The focus on engaging a broad range of regional expertize in generating our science and advice addresses concerns about the low credibility and legitimacy of analyses conducted by distant and isolated individuals or small groups working on the status of, and management solutions for, marine systems. While remote scientists may deliver important insights when they have access to technologies, techniques, and data that are not available regionally, their analyses come with a high risk of missing regional nuance, data limitations, and relevant knowledge of governance or management systems.
ICES has thus far responded to the challenges of advancing ecosystem understanding and reconciling use and conservation of the sea by leading, fostering, and facilitating scientific collaborations, exploration, and monitoring programmes that span national and political boundaries, and by developing and sharing scientific knowledge and evidence internationally. Substantial progress has been made making our data findable and interoperable, thus improving the transparency and repeatability of ICES science and advice. There is remarkable capacity in our system for scientists with different types of expertise to look at the evidence and reach consensus, and this is something we should cherish. But, as ICES scientists, and given the challenges to science and marine systems, we need to take more responsibility than ever for advocating standards in our discipline and explaining the benefits of how we work. The role of science must be advanced, not assumed. We will need to express continuously and effectively that our role as an impartial knowledge provider is to separate hearsay, ideology, or beliefs from differing but accurate interpretations of the same evidence.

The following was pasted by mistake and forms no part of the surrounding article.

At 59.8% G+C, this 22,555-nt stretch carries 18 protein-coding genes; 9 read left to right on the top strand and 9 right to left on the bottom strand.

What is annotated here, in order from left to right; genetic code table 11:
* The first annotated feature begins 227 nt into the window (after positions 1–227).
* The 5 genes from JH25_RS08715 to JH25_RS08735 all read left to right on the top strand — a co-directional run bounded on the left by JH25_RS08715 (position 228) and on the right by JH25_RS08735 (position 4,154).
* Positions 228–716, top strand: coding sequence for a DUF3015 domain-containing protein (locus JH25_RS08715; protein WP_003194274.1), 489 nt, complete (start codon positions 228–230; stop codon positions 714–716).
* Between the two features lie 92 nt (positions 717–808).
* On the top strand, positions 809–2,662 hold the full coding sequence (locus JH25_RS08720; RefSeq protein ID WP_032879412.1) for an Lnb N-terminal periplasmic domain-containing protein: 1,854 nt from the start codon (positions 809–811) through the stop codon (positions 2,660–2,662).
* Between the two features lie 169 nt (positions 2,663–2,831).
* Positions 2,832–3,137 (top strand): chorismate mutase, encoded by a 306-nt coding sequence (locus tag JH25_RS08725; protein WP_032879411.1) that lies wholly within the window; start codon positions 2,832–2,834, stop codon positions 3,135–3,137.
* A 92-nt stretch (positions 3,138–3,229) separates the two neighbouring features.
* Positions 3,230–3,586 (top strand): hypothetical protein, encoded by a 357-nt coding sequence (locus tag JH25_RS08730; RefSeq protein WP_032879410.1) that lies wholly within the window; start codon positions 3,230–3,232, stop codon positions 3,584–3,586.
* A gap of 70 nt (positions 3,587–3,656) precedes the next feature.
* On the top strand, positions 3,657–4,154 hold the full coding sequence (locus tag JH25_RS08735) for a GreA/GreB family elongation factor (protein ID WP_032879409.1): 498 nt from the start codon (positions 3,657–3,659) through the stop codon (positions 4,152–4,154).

As we implement the new science plan, we should strive not only to generate the new ecosystem and sustainability science with a high and beneficial impact on society but also to show that our scientific debate is constructive, based on systematic analysis and synthesis of evidence that contributes to a better societal outcome. We should also highlight the breath of international participation in our expert groups, the unique legitimacy of advice and promote strongly the benefits of science and associated advice, which can be generated through strong and enduring regional cooperation.